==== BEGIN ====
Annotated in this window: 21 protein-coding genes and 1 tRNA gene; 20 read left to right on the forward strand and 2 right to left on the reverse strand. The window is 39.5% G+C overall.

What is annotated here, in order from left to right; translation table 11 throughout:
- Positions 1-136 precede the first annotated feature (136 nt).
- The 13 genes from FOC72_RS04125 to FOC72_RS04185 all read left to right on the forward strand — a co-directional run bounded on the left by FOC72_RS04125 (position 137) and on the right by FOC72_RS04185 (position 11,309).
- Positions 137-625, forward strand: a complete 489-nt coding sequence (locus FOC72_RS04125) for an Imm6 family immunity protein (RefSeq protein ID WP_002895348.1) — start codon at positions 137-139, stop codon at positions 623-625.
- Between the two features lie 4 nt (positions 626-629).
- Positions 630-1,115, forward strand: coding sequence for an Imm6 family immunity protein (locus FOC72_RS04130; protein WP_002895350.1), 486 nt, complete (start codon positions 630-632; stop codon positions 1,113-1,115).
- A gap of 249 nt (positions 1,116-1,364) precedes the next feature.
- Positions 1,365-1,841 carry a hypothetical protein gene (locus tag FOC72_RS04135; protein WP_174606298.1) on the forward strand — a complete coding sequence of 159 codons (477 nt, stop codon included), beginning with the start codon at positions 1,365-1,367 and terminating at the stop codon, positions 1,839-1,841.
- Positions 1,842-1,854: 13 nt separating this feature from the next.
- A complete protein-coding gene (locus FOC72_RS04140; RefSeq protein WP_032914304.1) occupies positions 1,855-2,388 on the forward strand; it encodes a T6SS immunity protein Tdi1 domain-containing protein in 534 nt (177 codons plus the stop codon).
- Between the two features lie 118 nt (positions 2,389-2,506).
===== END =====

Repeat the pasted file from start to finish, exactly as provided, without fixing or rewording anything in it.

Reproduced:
Annotated in this window: 21 protein-coding genes and 1 tRNA gene; 20 read left to right on the forward strand and 2 right to left on the reverse strand. The window is 39.5% G+C overall.

What is annotated here, in order from left to right; translation table 11 throughout:
- Positions 1-136 precede the first annotated feature (136 nt).
- The 13 genes from FOC72_RS04125 to FOC72_RS04185 all read left to right on the forward strand — a co-directional run bounded on the left by FOC72_RS04125 (position 137) and on the right by FOC72_RS04185 (position 11,309).
- Positions 137-625, forward strand: a complete 489-nt coding sequence (locus FOC72_RS04125) for an Imm6 family immunity protein (RefSeq protein ID WP_002895348.1) — start codon at positions 137-139, stop codon at positions 623-625.
- Between the two features lie 4 nt (positions 626-629).
- Positions 630-1,115, forward strand: coding sequence for an Imm6 family immunity protein (locus FOC72_RS04130; protein WP_002895350.1), 486 nt, complete (start codon positions 630-632; stop codon positions 1,113-1,115).
- A gap of 249 nt (positions 1,116-1,364) precedes the next feature.
- Positions 1,365-1,841 carry a hypothetical protein gene (locus tag FOC72_RS04135; protein WP_174606298.1) on the forward strand — a complete coding sequence of 159 codons (477 nt, stop codon included), beginning with the start codon at positions 1,365-1,367 and terminating at the stop codon, positions 1,839-1,841.
- Positions 1,842-1,854: 13 nt separating this feature from the next.
- A complete protein-coding gene (locus FOC72_RS04140; RefSeq protein WP_032914304.1) occupies positions 1,855-2,388 on the forward strand; it encodes a T6SS immunity protein Tdi1 domain-containing protein in 534 nt (177 codons plus the stop codon).
- Between the two features lie 118 nt (positions 2,389-2,506).